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Nutrition Diet, supplements, weightloss, health & longevity

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Old 05-19-2009, 06:53 AM   #1
Stuart Hughes
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Crossfit nutrition and traditional food cultures

Hey all,
I'm ambitiously suggesting a comprehensive comparison of the nutritional guidelines of Crossfit with those of traditional food cultures, be they in the Americas, China, India, Japan, the Middle East etc. What do these traditional cultures REALLY eat? How did it fare for the people's health, or in the present? And does Zone/Paleo fit well with traditional food cultures.

I'm wondering specifically about the food culture of Northern China, as I'm going to Beijing for a year in August. The impression I get is that they have traditionally eaten more carbs than Crossfiters would recommend in the form of rice and millet, small amounts of animal proteins (making more use of offal meats than affluent Western society) and a variety of plants. This is touted as healthy by orthodox nutritionists, though I'm skeptical.

Any help would be awesome guys and girls!

Stuart
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Old 05-19-2009, 07:27 AM   #2
John C Corona
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Re: Crossfit nutrition and traditional food cultures

I've read the China Study, and suppossedly, the closer you got to the "cities" the more animal protein was consumed, and the more diseases were found. This is of course a way over simplified statement, but I still suggest you read it, as the author of that book sought some of the same answers you are looking for.

The key point I think of 'traditional' cultures is the food they consume is grown by them or very close to them (including animal sources). Suppossedly the city dwellers, even in China, are looking more and more american by the day, with a MCD's on every corner cuz it's fast and cheap. I think if you are loooking for health, you stay away from the 'city' prepared foods, and gather your food from the fresh food markets, and cook it yourself (if you can't cultivate it yourself).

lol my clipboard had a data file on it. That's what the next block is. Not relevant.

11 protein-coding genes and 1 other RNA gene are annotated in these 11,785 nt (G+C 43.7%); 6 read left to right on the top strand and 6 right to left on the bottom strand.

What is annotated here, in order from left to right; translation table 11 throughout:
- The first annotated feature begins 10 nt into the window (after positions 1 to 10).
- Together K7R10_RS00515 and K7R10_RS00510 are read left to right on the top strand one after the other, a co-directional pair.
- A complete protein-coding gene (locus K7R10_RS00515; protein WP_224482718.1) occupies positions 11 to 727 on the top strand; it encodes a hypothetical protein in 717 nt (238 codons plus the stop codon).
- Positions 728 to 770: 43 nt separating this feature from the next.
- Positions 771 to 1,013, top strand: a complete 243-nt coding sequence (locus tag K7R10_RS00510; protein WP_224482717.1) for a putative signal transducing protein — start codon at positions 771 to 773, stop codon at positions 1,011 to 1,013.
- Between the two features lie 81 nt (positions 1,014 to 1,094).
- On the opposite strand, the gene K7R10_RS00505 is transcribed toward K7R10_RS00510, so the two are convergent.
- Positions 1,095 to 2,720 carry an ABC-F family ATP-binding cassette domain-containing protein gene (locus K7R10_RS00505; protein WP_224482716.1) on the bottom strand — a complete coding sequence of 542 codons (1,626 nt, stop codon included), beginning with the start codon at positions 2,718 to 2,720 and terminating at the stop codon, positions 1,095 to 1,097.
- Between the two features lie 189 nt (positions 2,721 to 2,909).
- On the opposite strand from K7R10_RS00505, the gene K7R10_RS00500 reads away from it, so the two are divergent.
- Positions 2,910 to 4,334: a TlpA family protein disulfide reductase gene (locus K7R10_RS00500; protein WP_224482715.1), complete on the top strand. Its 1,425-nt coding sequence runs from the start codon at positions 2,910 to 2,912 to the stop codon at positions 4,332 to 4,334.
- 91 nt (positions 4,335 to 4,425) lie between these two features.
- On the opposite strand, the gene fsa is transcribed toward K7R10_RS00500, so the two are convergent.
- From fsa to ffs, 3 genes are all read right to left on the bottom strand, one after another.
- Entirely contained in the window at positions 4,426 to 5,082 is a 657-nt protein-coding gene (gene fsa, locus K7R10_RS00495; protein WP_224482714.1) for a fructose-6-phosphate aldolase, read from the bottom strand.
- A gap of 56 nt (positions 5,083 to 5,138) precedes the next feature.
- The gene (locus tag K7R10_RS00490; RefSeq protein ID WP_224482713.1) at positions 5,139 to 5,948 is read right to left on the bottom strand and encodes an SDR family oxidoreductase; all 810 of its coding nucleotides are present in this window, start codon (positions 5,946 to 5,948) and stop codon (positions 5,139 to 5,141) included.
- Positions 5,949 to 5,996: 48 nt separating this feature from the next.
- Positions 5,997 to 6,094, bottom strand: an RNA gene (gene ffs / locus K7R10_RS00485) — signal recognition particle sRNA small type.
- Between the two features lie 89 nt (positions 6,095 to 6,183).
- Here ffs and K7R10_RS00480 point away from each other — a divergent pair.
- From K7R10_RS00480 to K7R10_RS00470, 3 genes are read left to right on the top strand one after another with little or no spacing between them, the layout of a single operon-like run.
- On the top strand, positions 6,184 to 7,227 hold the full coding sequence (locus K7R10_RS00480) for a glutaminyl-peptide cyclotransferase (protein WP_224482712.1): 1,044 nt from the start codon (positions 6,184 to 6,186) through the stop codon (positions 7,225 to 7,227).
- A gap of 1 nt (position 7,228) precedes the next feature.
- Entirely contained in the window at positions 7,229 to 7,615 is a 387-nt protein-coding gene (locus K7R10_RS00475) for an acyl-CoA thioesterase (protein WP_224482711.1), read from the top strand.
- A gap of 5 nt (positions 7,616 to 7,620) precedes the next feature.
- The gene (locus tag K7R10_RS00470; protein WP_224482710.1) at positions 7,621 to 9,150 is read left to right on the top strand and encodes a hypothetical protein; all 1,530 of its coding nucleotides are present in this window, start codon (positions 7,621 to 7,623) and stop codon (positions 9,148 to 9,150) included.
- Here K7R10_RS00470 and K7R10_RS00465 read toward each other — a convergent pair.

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Old 05-19-2009, 07:41 AM   #3
Gerhard Lavin
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Re: Crossfit nutrition and traditional food cultures

The Weston Price site might be a good place to start. Also google Blue Zones, some info on diet in Okinamwa, Sardinia etc. Lots of the Paleo sites will cover some of the last remaining hunter gatherer groups. There should be lots of info out there on the Masai.

I doubt you will find any consensus on one best diet. What you will find is a variance of food but a lack of processed food. The majority of food cooked and eaten at home and an important social element to mealtime. I think you will also find fasting either for religious reasons or purely due to seasonal food shortages will also be a consistent element.

Keep us posted on what else you find. Something I'm also interested in.
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Old 05-19-2009, 08:45 AM   #4
Katherine Derbyshire
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Re: Crossfit nutrition and traditional food cultures